5 broken things about LA for the next mayor to fix

Times architecture critic Christopher Hawthorne observes that the candidates for mayor have been short on future vision for the city. That's too bad, he writes in a front-page critic's notebook, since there are "some major holes in the civic fabric."

Los Angeles has become as well known for its high-profile architectural and urban-planning failures — for the buildings, institutions and public spaces we can't seem to get right — as for its innovations or breakthroughs.

This is particularly true for our civic architecture, which has never matched the ambition and allure of the region's private houses and high-end commercial enclaves....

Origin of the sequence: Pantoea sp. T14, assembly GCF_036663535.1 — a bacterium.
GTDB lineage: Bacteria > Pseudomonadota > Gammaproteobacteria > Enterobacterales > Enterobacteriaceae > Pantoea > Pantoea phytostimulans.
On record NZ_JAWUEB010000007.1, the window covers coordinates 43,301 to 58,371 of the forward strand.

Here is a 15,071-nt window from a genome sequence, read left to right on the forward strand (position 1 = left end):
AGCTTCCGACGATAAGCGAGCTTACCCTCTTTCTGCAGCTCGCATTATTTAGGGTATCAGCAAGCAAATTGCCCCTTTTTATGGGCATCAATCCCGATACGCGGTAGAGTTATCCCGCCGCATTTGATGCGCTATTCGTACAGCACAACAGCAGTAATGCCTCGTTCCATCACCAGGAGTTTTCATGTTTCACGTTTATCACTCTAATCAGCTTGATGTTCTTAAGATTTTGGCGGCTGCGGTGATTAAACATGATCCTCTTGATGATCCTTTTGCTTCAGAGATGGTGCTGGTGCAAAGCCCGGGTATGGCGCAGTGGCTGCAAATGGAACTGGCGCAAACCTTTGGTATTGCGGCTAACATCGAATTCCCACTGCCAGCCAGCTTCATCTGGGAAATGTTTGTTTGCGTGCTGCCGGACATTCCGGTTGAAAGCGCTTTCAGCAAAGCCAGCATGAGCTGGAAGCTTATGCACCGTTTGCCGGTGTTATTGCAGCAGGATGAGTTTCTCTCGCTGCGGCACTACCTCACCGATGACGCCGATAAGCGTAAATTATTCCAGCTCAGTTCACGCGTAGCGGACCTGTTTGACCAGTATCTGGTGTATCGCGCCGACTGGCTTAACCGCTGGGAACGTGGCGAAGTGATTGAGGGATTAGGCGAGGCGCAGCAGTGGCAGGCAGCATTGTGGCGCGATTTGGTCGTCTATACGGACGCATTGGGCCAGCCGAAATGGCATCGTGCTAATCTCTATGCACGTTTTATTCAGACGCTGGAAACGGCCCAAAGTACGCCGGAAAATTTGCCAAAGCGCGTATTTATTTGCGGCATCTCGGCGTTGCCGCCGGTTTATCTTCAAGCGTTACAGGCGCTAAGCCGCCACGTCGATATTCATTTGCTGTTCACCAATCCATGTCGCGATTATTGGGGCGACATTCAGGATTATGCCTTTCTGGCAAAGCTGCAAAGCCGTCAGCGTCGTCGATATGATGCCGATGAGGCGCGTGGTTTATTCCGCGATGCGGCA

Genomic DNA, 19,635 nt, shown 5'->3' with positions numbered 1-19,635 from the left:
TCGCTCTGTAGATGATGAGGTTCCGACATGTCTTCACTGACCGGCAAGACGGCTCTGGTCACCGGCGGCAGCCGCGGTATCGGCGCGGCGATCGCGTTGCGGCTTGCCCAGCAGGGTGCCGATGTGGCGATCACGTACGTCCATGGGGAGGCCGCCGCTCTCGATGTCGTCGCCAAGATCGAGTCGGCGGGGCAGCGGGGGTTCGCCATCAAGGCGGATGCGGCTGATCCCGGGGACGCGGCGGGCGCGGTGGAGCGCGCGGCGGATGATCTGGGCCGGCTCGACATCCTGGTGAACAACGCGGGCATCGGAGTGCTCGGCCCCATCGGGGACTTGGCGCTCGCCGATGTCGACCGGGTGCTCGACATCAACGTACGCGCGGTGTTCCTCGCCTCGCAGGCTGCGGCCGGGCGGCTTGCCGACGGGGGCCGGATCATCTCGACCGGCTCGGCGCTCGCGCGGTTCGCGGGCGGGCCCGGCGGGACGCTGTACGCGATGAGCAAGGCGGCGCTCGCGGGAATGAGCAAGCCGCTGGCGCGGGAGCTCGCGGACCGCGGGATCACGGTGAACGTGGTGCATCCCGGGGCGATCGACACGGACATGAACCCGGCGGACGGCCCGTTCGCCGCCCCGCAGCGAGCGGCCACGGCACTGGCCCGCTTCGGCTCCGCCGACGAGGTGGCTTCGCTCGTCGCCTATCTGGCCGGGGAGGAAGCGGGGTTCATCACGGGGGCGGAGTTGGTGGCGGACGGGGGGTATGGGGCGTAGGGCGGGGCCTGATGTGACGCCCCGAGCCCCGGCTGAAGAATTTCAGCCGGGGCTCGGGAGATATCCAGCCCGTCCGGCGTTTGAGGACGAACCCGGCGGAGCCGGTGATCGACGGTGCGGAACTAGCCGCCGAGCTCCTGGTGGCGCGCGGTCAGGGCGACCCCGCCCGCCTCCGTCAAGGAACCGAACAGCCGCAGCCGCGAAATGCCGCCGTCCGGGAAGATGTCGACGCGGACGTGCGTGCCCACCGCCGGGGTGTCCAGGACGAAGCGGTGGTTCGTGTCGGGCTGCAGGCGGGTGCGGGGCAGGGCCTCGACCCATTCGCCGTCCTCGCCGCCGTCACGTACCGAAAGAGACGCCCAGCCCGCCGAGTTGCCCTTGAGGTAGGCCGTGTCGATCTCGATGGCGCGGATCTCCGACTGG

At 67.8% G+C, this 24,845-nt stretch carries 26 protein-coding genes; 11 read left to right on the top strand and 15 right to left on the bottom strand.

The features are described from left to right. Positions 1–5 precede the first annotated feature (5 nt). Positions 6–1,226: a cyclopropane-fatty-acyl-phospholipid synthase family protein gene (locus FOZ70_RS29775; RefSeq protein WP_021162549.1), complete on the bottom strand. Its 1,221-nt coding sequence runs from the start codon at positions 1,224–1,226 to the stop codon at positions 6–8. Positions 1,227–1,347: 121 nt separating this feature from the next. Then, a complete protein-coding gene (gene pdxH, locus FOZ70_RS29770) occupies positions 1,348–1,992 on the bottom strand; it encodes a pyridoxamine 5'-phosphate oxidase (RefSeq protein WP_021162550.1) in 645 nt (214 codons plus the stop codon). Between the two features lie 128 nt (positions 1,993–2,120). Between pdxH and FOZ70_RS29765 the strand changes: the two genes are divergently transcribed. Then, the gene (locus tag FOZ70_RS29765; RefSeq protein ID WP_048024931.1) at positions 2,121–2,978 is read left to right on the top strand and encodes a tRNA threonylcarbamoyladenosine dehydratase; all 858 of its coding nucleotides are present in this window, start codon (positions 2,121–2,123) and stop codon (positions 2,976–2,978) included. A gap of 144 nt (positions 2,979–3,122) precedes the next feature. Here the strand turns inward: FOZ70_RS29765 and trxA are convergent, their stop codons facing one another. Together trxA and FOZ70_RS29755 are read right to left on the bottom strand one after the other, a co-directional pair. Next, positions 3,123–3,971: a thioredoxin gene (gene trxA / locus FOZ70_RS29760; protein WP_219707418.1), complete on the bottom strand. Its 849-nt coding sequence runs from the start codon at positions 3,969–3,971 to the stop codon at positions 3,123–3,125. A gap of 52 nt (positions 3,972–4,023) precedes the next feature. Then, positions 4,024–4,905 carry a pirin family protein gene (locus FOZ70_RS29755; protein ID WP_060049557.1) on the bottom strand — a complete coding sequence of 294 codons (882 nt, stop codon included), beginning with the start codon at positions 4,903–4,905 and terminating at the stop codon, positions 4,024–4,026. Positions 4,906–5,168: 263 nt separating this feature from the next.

But the city needs far more than small improvements around the margins. It is broken in some fundamental ways.

Here's a look at the most glaring embarrassments of all — and some straightforward ideas about how the next mayor can start fixing them.

It starts, Hawthorne says, with LAX and the failure to connect the airport to mass transit: "As a gateway to the city, Los Angeles International Airport could hardly be more dispiriting. A jumble of mismatched, outdated terminals, LAX gives visitors a resounding first impression of civic dysfunction."

He also calls for embracing the Los Angeles River, fixing Pershing Square — he would keep AEG far away from the designs and do away with the underground parking garage — finishing the Subway to the Sea and dropping "the pretense that Grand Avenue deserves lavish subsidy and extra political attention."

LA Observed photo

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